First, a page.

Only a third of the city was still above water, but enough. Enough room for his school, his home.
Behind him his students followed his motions carefully. Mostly dwarven, expatriates from Ospria — but a few of the younger races were scattered amongst them.
His hands moved, perfect and slow. The eyes of his students followed, and they echoed the movements as best as they could.
There was so much more to teach them — they could learn the physical in months, but the spiritual? How could he teach, what had been so hard for him to learn?
A wave crested, and a shining drop of salt water landed right between his eyes. Fin smiled, and heeded his Uncle’s words.
The drop is not the wave, the lesson is not the Way, the word is not the truth. Begin. It is enough.
The King of Open and Shut smiled. A new level rose on the Red Tower, as Hell bent to his will.
The Red City was crowded, crammed full of angry warriors and bitter fiends. He would hone that ire, make it as sharp as a poniard. They had much work to do to prepare. To prepare for the day, that the mortals would beg for them to return.
An empty skeleton laughed in a red city, with the joy of a delighted child.
Echo and Ziria met, at the base of Coracle Station — the ruined outpost of Seafoam. They had not spoken in weeks, but he had come when she called — as she would have come if he asked it. The water above their heads shone with filtered sunlight, refracting oddly through the oily residue that the tower still dripped with. A filthy land construction, but it had a purpose — and it could be turned to the sea’s purpose. It had been built to harness the Precursor’s Machine, and Echo had need of its might. The devils would return one day, and she wanted to be certain that her ocean was death to their kind.
Ziria listened to her plan calmly, then bowed without sarcasm. “As the future Queen, how can I do anything but obey?”
Echo rolled her eyes, and called the creatures of the sea to her. She cut through the waves, swimming between this world and the World of Spirit as simply as breathing. Her friends and subjects — her most precious charges swam close with joy and excitement. She would return to the crumbling tower in time, but for now she was content to simply move — to fly beneath the waves, as free as a thought, as free as a wish, as free and wild as the sea itself.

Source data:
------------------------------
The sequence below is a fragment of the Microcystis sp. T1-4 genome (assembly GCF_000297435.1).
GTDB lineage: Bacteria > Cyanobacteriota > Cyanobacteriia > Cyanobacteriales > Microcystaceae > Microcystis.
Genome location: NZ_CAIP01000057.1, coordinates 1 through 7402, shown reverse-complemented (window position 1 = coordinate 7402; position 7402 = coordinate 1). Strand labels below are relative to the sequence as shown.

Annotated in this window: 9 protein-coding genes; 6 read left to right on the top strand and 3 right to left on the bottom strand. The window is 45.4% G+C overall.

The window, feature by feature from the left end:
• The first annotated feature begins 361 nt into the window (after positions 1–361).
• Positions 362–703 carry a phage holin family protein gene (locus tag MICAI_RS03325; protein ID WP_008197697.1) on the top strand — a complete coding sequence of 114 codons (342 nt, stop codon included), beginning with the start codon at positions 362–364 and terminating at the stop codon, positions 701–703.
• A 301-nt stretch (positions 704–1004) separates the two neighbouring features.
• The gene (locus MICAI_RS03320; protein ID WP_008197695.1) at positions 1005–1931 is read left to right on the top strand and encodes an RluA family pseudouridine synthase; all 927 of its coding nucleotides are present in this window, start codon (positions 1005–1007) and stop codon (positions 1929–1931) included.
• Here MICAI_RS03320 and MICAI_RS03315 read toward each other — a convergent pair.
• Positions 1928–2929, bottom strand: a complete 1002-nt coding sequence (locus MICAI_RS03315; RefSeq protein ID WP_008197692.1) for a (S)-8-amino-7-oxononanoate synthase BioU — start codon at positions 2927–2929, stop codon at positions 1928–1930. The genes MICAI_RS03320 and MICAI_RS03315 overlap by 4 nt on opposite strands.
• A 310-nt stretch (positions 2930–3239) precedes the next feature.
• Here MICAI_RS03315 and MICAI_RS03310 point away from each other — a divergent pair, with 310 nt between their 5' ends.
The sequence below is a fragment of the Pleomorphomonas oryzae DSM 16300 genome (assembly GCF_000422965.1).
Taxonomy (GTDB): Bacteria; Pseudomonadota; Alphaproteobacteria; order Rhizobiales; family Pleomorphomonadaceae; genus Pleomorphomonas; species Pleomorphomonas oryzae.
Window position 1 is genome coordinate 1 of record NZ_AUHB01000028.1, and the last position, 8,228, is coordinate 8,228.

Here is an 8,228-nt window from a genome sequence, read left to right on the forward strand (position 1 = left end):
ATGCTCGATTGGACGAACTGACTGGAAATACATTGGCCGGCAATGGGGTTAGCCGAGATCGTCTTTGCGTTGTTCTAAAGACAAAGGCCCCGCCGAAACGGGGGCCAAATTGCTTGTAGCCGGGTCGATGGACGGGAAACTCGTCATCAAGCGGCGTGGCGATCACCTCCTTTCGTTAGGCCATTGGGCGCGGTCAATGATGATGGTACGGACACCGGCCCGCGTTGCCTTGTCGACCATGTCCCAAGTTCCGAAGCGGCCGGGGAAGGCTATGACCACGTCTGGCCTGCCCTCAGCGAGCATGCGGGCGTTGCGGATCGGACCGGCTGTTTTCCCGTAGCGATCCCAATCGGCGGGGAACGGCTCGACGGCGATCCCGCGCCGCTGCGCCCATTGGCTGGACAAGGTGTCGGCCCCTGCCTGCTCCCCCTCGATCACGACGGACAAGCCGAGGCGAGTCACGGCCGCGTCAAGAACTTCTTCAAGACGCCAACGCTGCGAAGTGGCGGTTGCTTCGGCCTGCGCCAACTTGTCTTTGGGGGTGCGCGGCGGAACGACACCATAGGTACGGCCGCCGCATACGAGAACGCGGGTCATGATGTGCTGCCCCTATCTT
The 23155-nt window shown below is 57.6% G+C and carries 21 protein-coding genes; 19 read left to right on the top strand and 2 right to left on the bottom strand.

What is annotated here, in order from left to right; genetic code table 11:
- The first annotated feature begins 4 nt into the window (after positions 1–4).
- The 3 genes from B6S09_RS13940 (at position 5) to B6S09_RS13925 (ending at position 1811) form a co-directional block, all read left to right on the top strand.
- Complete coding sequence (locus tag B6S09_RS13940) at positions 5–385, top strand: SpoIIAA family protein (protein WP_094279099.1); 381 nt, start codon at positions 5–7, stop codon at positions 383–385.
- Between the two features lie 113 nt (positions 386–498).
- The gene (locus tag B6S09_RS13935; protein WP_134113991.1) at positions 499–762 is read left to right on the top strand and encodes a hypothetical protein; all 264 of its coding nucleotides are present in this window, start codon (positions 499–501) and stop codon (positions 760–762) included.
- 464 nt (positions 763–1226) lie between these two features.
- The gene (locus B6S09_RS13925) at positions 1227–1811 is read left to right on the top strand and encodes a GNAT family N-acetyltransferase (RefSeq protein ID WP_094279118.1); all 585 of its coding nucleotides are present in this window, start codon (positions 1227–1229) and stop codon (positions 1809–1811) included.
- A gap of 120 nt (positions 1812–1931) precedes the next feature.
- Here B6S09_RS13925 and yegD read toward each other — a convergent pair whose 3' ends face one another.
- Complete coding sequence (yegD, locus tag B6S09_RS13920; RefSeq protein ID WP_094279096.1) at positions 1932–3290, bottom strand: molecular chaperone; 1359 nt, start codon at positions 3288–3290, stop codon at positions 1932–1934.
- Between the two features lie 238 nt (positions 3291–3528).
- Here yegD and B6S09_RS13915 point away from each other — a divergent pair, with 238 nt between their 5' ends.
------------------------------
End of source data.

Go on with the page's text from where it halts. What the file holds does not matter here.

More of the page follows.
Haskeer pulled a lump of glowing hot metal from the forge, and slammed it onto his anvil. Three nearby gryphons looked on with bemused interest, but his view of them was soon blocked by the massive bulk of his assistant, the living armor Rulf.
The half-orc worked feverishly at his task — with cunning hammer strokes, he pounded and folded the metal. Before his eyes a steel rose took shape. The Knights of the Rose had been horribly reduced in number by the war, but he was hopeful that new squires would be appearing any day. Lady Seaflower had stopped by Caleron just a few weeks ago, encouraging him to go on a recruitment trip to all the major cities. “ A hero like yourself makes a much better sales pitch, then a battered old hedge knight like me.” she had smiled.
The rose complete, he nodded to Rulf…the living armor carefully plucked the still burning metal off the anvil, and plunged it into the water. Then he laid it carefully on a low wooden table, and studied it intently. The strange construct had been fascinated by the craft, and had proved an eager pupil — in an eerie sort of way.
He wanted to go on the rallying trip for the Knights of the Rose, but he found the position of Living Legend uncomfortable — much as he viewed the role of King that loomed before him.
Cai had lingered for nearly two months since their wedding, but the great man’s strength had finally given out. Alastelle had sat by his bedside until the very end. The protective dome around the city had sedately popped, like a soap bubble. Now the people of Caleron looked to him for protection….a serious duty.
His ‘farm’ was larger than he imagined, but the forge was about right. He had work to do, good work. The world must be prepared for the darkness waiting around the bend of Time — if not the devils, then the thousand other faces of Evil. The endless play, the Twilight Kingdom – where the actors wore a thousand masks to hide the dark heart behind. He, and his friends would not waste the years of peace — and he would do his best to fill the world with the greatest weapon against the Dark.
Children. Beloved children, raised in strength and joy. New stories, with the very best of beginnings.
Haskeer smiled tuskily, and tapped his hammer once on the anvil. It rang like a bell.